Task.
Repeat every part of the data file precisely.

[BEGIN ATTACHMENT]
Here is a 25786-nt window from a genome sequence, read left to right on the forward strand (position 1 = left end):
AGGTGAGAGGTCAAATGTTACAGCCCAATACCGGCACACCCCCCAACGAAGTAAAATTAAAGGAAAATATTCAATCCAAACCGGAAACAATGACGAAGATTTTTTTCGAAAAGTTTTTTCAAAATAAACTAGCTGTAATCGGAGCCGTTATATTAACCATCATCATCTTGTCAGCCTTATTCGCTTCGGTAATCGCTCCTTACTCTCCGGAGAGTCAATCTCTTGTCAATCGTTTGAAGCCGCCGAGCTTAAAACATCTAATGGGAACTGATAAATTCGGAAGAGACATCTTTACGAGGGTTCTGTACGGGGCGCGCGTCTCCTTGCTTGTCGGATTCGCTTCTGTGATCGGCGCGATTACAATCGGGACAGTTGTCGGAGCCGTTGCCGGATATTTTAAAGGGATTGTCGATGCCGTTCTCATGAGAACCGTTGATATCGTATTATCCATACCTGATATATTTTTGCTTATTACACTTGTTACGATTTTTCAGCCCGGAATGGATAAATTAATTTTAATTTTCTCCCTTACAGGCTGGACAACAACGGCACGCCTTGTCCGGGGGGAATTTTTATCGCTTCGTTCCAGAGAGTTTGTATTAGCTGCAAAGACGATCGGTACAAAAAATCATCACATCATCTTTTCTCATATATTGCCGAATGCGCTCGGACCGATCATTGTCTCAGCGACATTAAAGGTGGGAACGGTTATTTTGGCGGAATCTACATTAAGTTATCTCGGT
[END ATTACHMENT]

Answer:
Here is a 25786-nt window from a genome sequence, read left to right on the forward strand (position 1 = left end):
AGGTGAGAGGTCAAATGTTACAGCCCAATACCGGCACACCCCCCAACGAAGTAAAATTAAAGGAAAATATTCAATCCAAACCGGAAACAATGACGAAGATTTTTTTCGAAAAGTTTTTTCAAAATAAACTAGCTGTAATCGGAGCCGTTATATTAACCATCATCATCTTGTCAGCCTTATTCGCTTCGGTAATCGCTCCTTACTCTCCGGAGAGTCAATCTCTTGTCAATCGTTTGAAGCCGCCGAGCTTAAAACATCTAATGGGAACTGATAAATTCGGAAGAGACATCTTTACGAGGGTTCTGTACGGGGCGCGCGTCTCCTTGCTTGTCGGATTCGCTTCTGTGATCGGCGCGATTACAATCGGGACAGTTGTCGGAGCCGTTGCCGGATATTTTAAAGGGATTGTCGATGCCGTTCTCATGAGAACCGTTGATATCGTATTATCCATACCTGATATATTTTTGCTTATTACACTTGTTACGATTTTTCAGCCCGGAATGGATAAATTAATTTTAATTTTCTCCCTTACAGGCTGGACAACAACGGCACGCCTTGTCCGGGGGGAATTTTTATCGCTTCGTTCCAGAGAGTTTGTATTAGCTGCAAAGACGATCGGTACAAAAAATCATCACATCATCTTTTCTCATATATTGCCGAATGCGCTCGGACCGATCATTGTCTCAGCGACATTAAAGGTGGGAACGGTTATTTTGGCGGAATCTACATTAAGTTATCTCGGT